On Dec. 9, the bipartisan, bicameral group of legislators released a framework summary to accompany the recent unveiling of a $908 billion coronavirus aid proposal, aiming to help break the gridlock on the latest COVID-19 negotiations.
The “COVID-19 Emergency Relief Framework” contains many county priorities including increased food assistance and emergency funding for child care, re-upping the Paycheck Protection Program, reviving unemployment benefits and providing $160 billion in aid to state and local governments. The summary also includes new funding for vaccine development, distribution, testing and tracing and the U.S. Postal Service.
On Dec. 8, the White House unveiled its own $916 billion coronavirus proposal that would include additional aid for state and local governments, stimulus checks, scaled back unemployment benefits and liability protections for business, schools and universities.
NACo urges counties to contact their Members of Congress
Although Congress is inching closer to passing a new round of COVID-19 relief, as negotiations continue, aid to state and local governments may be left out of the final bill. Now is the time to make a final push for federal aid to all counties and an extension of the Coronavirus Relief Fund (CRF) spending deadline.
We ask that county leaders urge members of Congress to pass a relief bill that provides direct and flexible aid to counties of all sizes. We must ensure that any package Congress passes recognizes the vast county role in addressing this pandemic. Please call on Congress to pass a package that will honor the work of those on the front lines by providing direct and flexible aid to counties of all sizes. Please reach out to both your Representatives and Senators.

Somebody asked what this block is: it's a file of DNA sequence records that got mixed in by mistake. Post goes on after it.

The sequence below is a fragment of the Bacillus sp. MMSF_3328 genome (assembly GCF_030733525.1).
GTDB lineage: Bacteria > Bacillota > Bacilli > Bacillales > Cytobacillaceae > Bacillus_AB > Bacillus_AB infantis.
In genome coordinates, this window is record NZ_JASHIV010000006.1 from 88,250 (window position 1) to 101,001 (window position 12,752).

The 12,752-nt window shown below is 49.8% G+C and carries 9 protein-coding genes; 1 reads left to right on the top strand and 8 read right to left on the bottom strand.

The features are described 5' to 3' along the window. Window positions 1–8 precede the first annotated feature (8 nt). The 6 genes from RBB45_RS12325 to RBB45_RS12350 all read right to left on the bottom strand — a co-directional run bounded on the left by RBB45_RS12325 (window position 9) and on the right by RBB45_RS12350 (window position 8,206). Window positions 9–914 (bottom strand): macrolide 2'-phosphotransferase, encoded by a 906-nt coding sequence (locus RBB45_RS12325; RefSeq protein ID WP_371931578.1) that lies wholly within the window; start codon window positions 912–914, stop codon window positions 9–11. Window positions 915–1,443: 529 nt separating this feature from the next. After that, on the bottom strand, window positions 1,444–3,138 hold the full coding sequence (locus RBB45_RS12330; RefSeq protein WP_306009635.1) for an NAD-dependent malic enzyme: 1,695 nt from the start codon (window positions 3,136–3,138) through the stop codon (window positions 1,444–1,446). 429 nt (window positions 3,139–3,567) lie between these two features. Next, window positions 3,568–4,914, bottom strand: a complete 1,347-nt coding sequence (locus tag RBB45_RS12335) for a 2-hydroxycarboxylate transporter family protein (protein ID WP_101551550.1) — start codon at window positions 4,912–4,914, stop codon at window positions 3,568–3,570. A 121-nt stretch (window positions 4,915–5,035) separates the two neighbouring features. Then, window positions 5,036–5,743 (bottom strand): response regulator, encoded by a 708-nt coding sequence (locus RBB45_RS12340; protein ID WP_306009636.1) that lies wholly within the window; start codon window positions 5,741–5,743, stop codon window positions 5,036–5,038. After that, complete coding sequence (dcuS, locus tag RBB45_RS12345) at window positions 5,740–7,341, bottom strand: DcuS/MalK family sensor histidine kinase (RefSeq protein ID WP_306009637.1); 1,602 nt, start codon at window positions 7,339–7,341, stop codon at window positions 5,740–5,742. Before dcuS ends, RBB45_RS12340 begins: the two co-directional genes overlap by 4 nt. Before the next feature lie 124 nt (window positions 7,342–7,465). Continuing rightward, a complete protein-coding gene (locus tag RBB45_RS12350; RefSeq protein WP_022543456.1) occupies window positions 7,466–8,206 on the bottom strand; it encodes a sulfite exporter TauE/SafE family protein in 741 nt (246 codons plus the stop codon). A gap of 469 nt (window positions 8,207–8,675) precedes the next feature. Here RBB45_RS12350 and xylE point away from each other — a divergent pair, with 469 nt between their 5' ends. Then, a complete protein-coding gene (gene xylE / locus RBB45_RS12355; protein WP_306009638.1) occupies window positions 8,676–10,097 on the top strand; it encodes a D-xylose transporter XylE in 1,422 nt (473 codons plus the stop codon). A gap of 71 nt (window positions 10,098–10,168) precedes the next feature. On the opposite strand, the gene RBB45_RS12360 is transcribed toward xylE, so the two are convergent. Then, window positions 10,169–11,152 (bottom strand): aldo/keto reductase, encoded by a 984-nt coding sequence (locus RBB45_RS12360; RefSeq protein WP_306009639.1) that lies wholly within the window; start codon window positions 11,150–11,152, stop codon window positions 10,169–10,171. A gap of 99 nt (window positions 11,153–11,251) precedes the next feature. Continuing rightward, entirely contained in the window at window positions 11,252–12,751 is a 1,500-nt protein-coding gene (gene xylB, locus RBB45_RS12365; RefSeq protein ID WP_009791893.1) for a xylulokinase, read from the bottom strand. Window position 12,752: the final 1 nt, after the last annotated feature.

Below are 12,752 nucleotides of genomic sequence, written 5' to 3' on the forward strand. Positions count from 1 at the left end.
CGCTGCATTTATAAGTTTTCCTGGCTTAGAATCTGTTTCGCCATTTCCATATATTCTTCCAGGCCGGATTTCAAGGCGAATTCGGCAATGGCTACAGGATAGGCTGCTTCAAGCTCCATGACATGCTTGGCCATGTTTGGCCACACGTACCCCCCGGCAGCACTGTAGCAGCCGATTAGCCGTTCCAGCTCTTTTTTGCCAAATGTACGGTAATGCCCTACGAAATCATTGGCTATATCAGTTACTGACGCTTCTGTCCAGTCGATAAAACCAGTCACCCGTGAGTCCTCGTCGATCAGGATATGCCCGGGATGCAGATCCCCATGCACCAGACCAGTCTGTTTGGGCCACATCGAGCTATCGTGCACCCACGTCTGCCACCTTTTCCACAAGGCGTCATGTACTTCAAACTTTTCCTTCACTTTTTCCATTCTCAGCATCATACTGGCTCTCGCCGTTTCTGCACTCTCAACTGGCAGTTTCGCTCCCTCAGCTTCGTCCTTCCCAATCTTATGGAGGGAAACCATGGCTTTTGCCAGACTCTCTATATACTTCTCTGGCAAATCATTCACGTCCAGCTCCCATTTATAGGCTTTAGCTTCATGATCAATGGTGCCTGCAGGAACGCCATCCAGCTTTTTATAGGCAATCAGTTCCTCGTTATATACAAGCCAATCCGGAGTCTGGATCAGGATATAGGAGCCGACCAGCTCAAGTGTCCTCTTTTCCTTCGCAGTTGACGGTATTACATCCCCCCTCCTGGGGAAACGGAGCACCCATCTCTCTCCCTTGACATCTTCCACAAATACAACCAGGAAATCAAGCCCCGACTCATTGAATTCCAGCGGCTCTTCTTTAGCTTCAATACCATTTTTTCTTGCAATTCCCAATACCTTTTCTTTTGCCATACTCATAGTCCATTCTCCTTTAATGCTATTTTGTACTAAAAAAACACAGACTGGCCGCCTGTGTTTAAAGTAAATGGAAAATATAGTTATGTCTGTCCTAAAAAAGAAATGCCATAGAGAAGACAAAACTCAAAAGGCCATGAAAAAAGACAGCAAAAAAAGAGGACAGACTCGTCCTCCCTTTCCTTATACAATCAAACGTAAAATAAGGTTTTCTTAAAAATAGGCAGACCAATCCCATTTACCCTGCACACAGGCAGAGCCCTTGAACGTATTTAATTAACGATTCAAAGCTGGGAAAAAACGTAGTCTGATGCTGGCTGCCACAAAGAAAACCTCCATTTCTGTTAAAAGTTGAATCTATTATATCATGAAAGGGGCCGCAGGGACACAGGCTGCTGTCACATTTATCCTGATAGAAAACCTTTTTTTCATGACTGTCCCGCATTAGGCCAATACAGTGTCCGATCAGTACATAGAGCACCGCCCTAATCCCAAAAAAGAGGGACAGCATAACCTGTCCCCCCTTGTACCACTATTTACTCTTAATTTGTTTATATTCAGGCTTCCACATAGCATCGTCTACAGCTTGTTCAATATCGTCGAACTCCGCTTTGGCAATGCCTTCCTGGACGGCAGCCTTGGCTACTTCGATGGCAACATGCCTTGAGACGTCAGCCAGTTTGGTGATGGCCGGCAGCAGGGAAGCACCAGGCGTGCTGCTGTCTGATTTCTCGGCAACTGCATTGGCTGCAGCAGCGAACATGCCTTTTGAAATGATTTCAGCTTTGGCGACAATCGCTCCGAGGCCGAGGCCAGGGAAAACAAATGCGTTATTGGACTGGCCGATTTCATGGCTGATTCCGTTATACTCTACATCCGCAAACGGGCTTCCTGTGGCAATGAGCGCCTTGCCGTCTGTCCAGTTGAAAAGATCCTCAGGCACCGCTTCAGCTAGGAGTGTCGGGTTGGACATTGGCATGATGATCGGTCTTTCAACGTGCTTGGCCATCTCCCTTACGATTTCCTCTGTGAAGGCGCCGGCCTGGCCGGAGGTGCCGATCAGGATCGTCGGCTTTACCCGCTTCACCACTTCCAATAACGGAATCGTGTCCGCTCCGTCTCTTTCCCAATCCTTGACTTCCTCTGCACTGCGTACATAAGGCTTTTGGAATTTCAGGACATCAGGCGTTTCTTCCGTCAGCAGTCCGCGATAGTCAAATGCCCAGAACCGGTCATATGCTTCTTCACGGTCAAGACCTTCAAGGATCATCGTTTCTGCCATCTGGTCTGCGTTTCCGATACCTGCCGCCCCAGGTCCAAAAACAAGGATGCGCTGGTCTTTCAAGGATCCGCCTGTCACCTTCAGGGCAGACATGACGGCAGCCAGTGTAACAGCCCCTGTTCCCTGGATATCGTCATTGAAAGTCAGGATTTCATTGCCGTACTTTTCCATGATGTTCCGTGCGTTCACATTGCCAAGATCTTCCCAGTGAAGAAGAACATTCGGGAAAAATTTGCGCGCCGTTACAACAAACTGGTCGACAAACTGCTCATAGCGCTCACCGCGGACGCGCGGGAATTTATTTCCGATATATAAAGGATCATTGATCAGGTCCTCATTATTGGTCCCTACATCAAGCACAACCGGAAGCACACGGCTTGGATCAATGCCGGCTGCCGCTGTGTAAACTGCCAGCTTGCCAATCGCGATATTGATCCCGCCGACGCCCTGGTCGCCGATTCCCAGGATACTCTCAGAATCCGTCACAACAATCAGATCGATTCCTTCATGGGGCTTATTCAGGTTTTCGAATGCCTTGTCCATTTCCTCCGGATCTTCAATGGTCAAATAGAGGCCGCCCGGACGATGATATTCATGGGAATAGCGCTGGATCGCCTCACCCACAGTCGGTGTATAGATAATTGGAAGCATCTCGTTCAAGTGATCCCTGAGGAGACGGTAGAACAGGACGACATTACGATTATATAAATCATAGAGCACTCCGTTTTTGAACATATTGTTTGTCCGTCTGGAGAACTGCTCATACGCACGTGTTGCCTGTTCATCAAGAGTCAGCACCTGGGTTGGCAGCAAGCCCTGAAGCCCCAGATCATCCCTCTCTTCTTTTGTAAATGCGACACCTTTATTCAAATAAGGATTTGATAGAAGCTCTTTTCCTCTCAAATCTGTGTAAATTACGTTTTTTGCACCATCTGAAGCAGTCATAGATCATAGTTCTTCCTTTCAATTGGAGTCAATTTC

Additional Aid Needed for Counties on the Front Lines
In every way, counties are on the front lines of the nation’s pandemic response. We provide many essential services, especially for our most vulnerable residents, and support small businesses that are the lifeblood of our communities and our economy.
While the CARES Act was an important first step, the federal aid appropriated to state and local governments is simply not enough to support our intergovernmental efforts to preserve the health and safety of our residents. One of the most significant missed opportunities of the CARES Act was that it did not provide funding to offset the drastic revenue shortfalls that county governments are experiencing across the country, nor did it provide any direct relief to local governments with populations under 500,000. In fact, only five percent of the nation’s counties were eligible to receive direct aid.
The flexibility of any federal aid is critical and should be viewed as a cornerstone of our intergovernmental partnership. Counties – both rural and urban – across the country are experiencing detrimental fiscal impacts due to COVID-19. NACo research estimates that the COVID-19 pandemic could have at least a $202 billion budgetary impact on counties of all sizes through fiscal year 2021, including $172 billion in lost revenue and an additional $30 billion in COVID-19 response costs. The effect of steadily increasing infections this fall and winter will only increase that devastating nation-wide fiscal impact.